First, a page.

• Assume the downward dog position. Move your upper body backwards,  into child’s pose, and then move your head and trunk forwards taking your weight in your arms till you then extend your head up with your trunk in the upward dog position.

When do you stop getting benefits from exercise?

From Danielle Baron’s article in International Medical News 10 August 18

As with many different health interventions, there is a sweet spot between doing enough of it and doing too much of it. Too little, and it is not effective. Too much and you could cause unexpected negative repercussions.  The subject of exercise has been investigated regarding its effect on mental health.

Over 1.2 million USA citizens were asked about their exercise habits and their mental wellbeing between 2011 and 2015 by researchers at the Centers for Disease Control and Prevention.

All exercise types improved mental health but popular team sports were particularly effective in boosting mental health. The optimal duration of exercise was between 30 and 60 minutes a session, three to five times a week.

Sessions of longer than 90 minutes or done more than 23 times a month however, were related to WORSE mental health.

The authors conclude that blanket advice on exercise could be improved by being more specific about the types, durations and frequencies that were more likely to improve mental health and that further studies could be helpful.

Chekroud SR et al. Association between physical exercise and mental health in 1.2 million individuals in the USA between 2011 and 2015: a cross sectional study. Lancet Psychiatry. Published online 8 August 2018. doi: 10.1016/S2215-0366(18)30227-X

My comments: Oh dear! Well, I’ve got the duration right at 40 minutes but I hate team sports (because I’m useless at hand to eye or foot coordination) and I aim to exercise every day, which these researchers considered “excessive”.  Maybe the team sports were more beneficial because of the socialisation aspect as well as the physical aspect. Maybe less than 23 times a month made it something to look forward to and a dopamine hit , “I’ve achieved that” rather than a black mark ” I failed to do my exercise session”   as I tend to think about it. I can see the downsides of exercise addiction reflected in this piece of research. 

The Athletes Guide to Diabetes

There’s a new book out for everyone who has questions to ask about how you exercise with diabetes, and it includes advice about low-carb eating and exercise.

Nearly 300 athletic individuals were included in this new edition, now re-titled The Athlete’s Guide to Diabetes by Shelley Colberg, after answering Shelley’s online survey about their activities and diabetes management. And 15 athletes are included in all-new profiles.

Much of the first half of the book has been rewritten to include low-carb eating, the latest diabetes technologies, new medications, and much more. Tips and best practices to deal with device slippage, temperature extremes, and different activities are included as well.

There is guidance and unique perspectives on 165 sports and activities. More than 80% of the content is entirely new, and the publisher is offering an online CE exam for anyone who needs the credits.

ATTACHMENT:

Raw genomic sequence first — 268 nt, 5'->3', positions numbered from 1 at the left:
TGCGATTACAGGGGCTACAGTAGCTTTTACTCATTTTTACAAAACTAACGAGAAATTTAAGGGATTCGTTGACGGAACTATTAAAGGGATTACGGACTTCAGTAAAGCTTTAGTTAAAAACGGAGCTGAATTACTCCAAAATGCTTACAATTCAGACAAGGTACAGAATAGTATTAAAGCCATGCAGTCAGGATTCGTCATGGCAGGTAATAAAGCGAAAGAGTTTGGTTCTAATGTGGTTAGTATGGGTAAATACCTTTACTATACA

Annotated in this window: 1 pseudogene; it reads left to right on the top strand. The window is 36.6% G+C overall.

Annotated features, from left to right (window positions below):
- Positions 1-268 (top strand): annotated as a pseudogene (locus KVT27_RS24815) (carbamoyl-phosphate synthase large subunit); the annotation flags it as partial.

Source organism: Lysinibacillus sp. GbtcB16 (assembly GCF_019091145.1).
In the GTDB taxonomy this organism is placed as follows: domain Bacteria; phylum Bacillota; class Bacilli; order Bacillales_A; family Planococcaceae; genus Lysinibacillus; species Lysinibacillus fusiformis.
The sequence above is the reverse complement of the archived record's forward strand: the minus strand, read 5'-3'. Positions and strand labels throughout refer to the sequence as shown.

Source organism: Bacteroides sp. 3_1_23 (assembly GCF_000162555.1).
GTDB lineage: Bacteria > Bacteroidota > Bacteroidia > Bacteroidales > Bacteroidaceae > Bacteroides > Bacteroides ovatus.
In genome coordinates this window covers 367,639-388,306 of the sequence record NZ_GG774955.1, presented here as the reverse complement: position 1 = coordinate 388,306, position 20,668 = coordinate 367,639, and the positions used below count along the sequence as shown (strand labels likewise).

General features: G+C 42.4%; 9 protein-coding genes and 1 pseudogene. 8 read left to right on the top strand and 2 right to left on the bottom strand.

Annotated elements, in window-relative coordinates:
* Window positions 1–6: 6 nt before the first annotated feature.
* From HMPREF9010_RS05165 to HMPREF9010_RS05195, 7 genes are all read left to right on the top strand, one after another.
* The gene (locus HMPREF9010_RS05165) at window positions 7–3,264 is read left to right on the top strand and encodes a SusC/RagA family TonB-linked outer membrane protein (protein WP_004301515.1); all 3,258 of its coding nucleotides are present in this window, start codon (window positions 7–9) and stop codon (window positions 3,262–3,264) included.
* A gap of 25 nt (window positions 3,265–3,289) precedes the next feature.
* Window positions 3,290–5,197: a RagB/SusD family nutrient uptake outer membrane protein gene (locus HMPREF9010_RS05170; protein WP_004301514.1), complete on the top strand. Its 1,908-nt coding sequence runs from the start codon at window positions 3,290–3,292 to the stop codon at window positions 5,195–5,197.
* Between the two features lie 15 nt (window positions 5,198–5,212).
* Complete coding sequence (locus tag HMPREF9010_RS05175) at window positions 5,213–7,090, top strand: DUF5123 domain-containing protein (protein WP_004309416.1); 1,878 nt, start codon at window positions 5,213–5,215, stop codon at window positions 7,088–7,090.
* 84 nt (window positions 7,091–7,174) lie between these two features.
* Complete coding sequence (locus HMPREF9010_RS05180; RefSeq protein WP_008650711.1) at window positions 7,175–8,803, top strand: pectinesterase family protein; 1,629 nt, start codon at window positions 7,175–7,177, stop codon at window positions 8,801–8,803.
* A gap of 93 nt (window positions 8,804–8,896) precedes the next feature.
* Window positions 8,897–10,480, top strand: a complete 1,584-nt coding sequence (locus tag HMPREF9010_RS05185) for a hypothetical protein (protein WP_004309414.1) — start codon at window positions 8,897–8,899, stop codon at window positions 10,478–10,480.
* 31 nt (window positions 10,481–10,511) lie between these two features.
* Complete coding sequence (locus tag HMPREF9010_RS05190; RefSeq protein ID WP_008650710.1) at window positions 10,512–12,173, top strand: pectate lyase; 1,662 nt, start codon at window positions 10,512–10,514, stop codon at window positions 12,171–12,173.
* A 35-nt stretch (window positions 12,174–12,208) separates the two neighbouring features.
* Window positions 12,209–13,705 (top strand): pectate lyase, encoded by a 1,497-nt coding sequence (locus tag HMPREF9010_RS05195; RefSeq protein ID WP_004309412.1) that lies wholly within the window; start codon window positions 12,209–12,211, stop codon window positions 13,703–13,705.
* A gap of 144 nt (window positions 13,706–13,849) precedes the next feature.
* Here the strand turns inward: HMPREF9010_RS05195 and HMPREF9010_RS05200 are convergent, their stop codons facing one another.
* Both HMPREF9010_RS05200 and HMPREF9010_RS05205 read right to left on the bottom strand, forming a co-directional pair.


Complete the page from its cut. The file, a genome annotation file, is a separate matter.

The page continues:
Check it out on Amazon, Barnes & Noble, and Human Kinetics.

Amazon (in USA–but other countries to follow shortly):

https://www.amazon.com/gp/product/B07NMZ1P7Z/ref=as_li_tl?ie=UTF8&tag=drshercolbaut-20&camp=1789&creative=9325&linkCode=as2&creativeASIN=B07NMZ1P7Z&linkId=256f1452429dce96118c121dfba945aa

Barnes & Noble:

https://www.barnesandnoble.com/w/books/1129666399?ean=9781492588733#/

Human Kinetics (publisher site):

https://us.humankinetics.com/search?type=product&q=colberg

Your pulse is an indicator how long you will live as well as your fitness

A study published in Heart reports that your resting pulse generally indicates how fit you are. It also modestly predicts mortality rates from the obvious cardiovascular disease but just as strongly with such things as breast, colorectal and lung cancers. A difference of 10 beats per minute equates to a 10-20% difference in mortality.

Also reported in Neurology, Swedish women had their baseline fitness tested in 1968 by ergometry while cycling. There neuropsychiatric status was checked at intervals since.  Women in the highest fitness group delayed in onset of dementia by 9.5 years compared to the low fitness group and by 5 years in the medium fitness group.

Keep it up Emma, all that running about is doing you good. Meanwhile I’m sitting here typing with my resting pulse at 56. Maybe I don’t need to?

From articles originally published in Minerva BMJ 28 April 18 and 7 July 18

 

 

Public Health Collaboration Conference 2018: Achieving your optimal blood sugar target

Videos of the lectures given at the Public Health Collaboration conference 2018 which was held in May over the royal wedding weekend have now been released on You Tube.

You can see my talk, Achieving your optimal blood sugar target, as well as others, on the link below. There are a wide variety of lifestyle topics discussed. Happy viewing.

 

https://www.youtube.com/results?search_query=public+health+collaboration+conference+2018